Across Australia, households in capital cities held more of their assets in their own home (50%) than did households in the balance of state (40%). This is largely due to an urban premium on house prices experienced in cities which affects the composition of the asset portfolios of households in different locations.(EndNote 2) The share of assets which is concentrated in housing in Australia is related to the large proportion of the population living in urban areas (in 2003–04, 64% of the population lived in a capital city). The differential between the proportion of assets households hold in their own home between the capital city and the rest of state was greatest for Western Australia (17 percentage points), followed by South Australia and Victoria (both 12 percentage points) and New South Wales (10 percentage points). In Tasmania households in the capital city had 4 percentage points more of their assets in property than did households in the rest of the state.

In low wealth households (56% of which are lone person and single parent families), the contents of the dwelling accounted for the largest proportion (46%) of assets. Vehicles accounted for 16% of all assets in low wealth households, and only 4% of middle wealth and 2% of the assets of high wealth households.

Assets, net of liabilities, associated with a business (incorporated and unincorporated) were concentrated in high wealth households (12% of all assets of these households).

LIABILITIES

In this article, household liabilities are divided into those relating to property, and other liabilities unrelated to property such as amounts outstanding on credit cards. Over all households, property loans accounted for 86% of total liabilities, comprising 58% for loans for owner occupied dwellings and 29% for other property.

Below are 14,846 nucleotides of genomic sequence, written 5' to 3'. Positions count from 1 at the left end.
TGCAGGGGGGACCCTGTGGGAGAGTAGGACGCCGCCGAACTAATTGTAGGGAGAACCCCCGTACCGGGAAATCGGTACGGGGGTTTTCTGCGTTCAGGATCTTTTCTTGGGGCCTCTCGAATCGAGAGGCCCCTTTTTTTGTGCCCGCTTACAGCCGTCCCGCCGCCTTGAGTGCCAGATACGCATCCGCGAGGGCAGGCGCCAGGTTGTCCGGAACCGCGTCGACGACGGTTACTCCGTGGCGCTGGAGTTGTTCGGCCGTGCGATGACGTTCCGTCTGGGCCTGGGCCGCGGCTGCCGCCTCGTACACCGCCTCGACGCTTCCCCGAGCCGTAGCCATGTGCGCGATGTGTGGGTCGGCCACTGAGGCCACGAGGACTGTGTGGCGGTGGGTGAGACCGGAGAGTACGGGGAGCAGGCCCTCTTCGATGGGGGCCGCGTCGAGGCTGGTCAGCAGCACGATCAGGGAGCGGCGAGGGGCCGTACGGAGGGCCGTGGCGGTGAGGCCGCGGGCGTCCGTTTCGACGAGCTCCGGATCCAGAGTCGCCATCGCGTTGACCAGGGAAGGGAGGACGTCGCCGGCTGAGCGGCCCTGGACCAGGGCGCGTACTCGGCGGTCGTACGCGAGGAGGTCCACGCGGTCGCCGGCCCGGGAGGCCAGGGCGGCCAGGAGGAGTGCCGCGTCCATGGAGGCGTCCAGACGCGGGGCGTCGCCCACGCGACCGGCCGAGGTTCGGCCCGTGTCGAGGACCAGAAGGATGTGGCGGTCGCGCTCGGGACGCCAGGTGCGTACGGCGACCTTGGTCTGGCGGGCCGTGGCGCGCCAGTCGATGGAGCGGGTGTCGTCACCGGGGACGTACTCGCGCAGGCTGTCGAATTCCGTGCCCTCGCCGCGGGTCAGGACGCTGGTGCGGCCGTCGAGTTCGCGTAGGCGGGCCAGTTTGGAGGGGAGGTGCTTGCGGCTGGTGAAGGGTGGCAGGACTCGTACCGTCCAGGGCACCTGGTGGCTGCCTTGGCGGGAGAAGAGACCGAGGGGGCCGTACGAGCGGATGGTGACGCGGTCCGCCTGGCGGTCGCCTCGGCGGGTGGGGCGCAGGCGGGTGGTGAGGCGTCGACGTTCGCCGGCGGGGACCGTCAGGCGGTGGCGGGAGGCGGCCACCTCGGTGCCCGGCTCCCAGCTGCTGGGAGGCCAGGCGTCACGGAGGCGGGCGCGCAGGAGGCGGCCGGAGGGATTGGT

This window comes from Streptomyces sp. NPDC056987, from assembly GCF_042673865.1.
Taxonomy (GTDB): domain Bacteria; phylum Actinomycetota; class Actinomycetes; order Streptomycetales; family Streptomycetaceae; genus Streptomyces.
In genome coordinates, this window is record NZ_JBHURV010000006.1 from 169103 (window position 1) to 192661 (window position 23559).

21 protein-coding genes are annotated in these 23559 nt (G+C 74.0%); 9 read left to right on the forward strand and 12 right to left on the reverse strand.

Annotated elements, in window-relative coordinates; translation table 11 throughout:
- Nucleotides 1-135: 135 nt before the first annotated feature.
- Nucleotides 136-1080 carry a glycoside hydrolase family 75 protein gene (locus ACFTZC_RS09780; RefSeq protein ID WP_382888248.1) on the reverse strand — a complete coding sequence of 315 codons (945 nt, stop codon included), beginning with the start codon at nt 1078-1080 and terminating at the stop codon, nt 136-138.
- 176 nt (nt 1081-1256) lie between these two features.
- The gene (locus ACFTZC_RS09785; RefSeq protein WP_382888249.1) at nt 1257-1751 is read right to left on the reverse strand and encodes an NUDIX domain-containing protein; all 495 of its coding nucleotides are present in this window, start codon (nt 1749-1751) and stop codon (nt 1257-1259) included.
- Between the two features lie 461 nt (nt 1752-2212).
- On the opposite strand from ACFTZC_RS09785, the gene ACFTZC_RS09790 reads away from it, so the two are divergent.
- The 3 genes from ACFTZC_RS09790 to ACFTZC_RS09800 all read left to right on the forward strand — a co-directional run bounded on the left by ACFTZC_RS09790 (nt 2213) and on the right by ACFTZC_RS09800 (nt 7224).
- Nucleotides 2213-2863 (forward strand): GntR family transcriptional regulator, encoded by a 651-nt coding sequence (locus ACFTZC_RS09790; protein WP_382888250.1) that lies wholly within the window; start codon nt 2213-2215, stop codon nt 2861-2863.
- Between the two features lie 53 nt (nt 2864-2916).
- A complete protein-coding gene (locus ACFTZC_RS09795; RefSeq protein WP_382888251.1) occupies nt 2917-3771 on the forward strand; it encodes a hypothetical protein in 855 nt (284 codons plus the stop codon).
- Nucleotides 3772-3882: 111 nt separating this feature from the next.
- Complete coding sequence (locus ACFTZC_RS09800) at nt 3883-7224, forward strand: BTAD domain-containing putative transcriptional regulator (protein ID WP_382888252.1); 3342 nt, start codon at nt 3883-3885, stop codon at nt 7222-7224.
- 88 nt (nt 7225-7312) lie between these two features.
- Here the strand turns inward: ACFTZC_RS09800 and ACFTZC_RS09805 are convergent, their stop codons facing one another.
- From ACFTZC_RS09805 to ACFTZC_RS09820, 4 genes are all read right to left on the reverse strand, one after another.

MEAN HOUSEHOLD LIABILITIES — 2003-04

Low wealth households
Middle wealth households
High wealth households
All households
All households
Liability type
%
%
%
%
$'000

Property loans
Principal outstanding on loans for owner occupied dwellings
29.4
74.0
34.9
57.6
40.0
Principal outstanding on other property loans
*11.9
16.0
51.0
28.7
19.9
Total property loans
40.4
90.1
85.9
86.3
59.9
Other liabilities
Debt outstanding on study loans
18.3
1.1
1.0
1.7
1.2
Amount owing to credit cards
11.0
2.3
2.4
2.7
1.9
Principal outstanding on loans for vehicle purchases (a)
20.2
3.6
1.7
3.9
2.7
Principal outstanding on investment loans(b)
**2.8
1.0
7.7
3.5
2.4
Principal outstanding on loans for other purposes(c)
7.3
1.9
1.4
2.2
1.5
Total other liabilities
59.6
9.8
14.2
14.0
9.7
Total household liabilities
100.0
100.0
100.0
100.0
69.4

$'000
$'000
$'000
. .
$'000
Total household liabilities
10.9
83.5
103.9
. .
69.4

(a) Excludes business loans.
(b) Excludes business and rental property loans.
(c) Excludes business and investment loans.

Source: Household Wealth and Wealth Distribution, Australia, 2003–04 (ABS cat. no. 6554.0).

PROPERTY LOANS